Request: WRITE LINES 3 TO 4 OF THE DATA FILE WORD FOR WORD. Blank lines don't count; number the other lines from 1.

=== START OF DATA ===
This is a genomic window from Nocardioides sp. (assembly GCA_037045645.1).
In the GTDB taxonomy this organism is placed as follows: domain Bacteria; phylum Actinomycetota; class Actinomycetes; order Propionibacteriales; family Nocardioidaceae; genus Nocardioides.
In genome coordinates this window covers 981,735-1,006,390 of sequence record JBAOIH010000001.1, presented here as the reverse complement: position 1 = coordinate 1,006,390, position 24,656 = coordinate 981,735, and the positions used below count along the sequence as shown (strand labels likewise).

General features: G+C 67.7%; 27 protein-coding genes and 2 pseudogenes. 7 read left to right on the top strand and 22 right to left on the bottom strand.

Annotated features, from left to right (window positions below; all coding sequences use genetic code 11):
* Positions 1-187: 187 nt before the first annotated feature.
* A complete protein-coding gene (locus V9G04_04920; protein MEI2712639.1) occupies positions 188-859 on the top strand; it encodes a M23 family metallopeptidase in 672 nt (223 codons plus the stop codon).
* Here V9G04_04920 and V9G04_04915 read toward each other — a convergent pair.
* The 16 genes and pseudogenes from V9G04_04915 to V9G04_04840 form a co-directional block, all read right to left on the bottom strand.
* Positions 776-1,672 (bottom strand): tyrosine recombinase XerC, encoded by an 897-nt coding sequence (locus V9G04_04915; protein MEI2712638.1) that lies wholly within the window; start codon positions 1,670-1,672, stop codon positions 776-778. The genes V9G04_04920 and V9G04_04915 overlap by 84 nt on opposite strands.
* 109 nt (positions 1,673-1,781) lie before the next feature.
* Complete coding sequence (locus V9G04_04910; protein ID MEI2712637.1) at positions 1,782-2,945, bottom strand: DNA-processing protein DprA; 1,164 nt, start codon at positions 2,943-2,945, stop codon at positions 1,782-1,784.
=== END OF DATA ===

In genome coordinates this window covers 981,735-1,006,390 of sequence record JBAOIH010000001.1, presented here as the reverse complement: position 1 = coordinate 1,006,390, position 24,656 = coordinate 981,735, and the positions used below count along the sequence as shown (strand labels likewise).

General features: G+C 67.7%; 27 protein-coding genes and 2 pseudogenes. 7 read left to right on the top strand and 22 right to left on the bottom strand.